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All aboard the moon train: DARPA is trying to figure out how to build a lunar railroad

Marianne Guenot   

All aboard the moon train: DARPA is trying to figure out how to build a lunar railroad
  • Astronauts could one day hop a train on the moon.
  • DARPA, the famed US research agency, has asked a firm to come up with a lunar railroad concept.

Astronauts may one day be able to hop on a train to travel the moon's surface.

DARPA, the US Defense Department's secretive research agency, has been tasked with figuring out how to support astronauts who could soon be living on the moon for extended periods.

The plans are highly hypothetical — there are currently no permanent structures on the moon at all, and no people have been there since 1972.

But the US and other nations want to get people on the moon once again, and that would require futuristic infrastructure to provide reliable power, comms, and transport.

As part of this mission, DARPA tasked US aerospace and defense tech firm Northrop Grumman to develop a concept for a lunar railway.

If realized, this railroad could transport people, supplies, and commercial cargo on the moon, Northrop Grumman said in a statement Tuesday.

The firm will not be building the railway but figuring out if it is physically and financially possible.

They will have to find clever ideas to sidestep the moon's brutal landscape. Abrasive lunar dust, for one, can ruin tracks and transporters, NASA previously said.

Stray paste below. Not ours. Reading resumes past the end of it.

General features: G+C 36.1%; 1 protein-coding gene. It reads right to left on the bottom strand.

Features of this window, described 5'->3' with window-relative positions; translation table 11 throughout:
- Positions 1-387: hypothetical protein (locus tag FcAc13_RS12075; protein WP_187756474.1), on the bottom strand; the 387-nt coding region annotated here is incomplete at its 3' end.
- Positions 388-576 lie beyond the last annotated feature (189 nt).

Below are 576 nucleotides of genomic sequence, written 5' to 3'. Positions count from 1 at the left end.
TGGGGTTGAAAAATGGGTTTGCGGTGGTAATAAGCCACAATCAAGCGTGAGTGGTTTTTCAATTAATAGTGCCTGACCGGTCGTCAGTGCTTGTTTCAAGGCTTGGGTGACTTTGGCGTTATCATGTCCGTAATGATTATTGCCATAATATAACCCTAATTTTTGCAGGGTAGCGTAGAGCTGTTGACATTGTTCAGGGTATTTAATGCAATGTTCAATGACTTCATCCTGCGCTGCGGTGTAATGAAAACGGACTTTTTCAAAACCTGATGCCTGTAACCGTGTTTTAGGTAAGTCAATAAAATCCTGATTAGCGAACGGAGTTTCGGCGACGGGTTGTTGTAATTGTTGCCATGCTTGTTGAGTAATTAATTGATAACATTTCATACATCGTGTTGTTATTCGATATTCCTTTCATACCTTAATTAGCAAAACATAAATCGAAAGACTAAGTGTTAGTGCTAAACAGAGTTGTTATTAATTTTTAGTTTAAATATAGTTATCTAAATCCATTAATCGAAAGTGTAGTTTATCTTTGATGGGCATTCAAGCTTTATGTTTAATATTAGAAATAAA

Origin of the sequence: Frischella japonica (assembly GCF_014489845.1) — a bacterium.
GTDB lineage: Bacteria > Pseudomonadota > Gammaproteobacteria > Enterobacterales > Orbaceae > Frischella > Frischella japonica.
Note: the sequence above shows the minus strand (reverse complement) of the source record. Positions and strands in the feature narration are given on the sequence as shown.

NASA previously investigated a concept for a magnetic levitating train called FLOAT to avoid that problem. In that concept, electromagnetic tracks shuttled levitating robots carrying cargo back and forth.

The study found the concept was doable, but required more investigation, per Breaking Defense. It's not clear whether Northrop Grumman intends to pursue that idea or come up with something else.

Though this may all sound like science fiction, it's not as far-fetched as you might think.

NASA has a longterm plan underway to get people on the moon. The Artemis program kicked off with a flight around the moon in 2022.

Its ultimate aim is to establish astronauts on the moon and Mars, setting the groundwork for commercial exploitation of the solar system.

For the next Artemis mission, the agency aims to send astronauts back to the moon for the first time in over 50 years by the end of 2025.

Commercial partners, meanwhile, are already thinking of ways to mine the moon.

This could provide building materials, water that could be used to power rockets toward Mars, and Helium-3 — a precious isotope that could be used in fusion reactors.

NASA and other space agencies have also been looking at putting miniature nuclear reactors on the moon to power the bases. Plans also include putting comms and GPS satellites in the moon's orbit to allow astronauts to navigate, talk — and even stream — from the lunar surface.

Before this can happen, however, NASA needs to sort out the problem of getting astronauts to the moon from Earth. At this juncture, this depends on SpaceX and Blue Origins finessing their experimental mega-rockets.

Elon Musk's Starship last week passed a milestone when the almost 400-foot-tall rocket flew in space for the first time. Jeff Bezos's Blue Origin, for its part, aims to launch its behemoth New Glenn by the end of this year.

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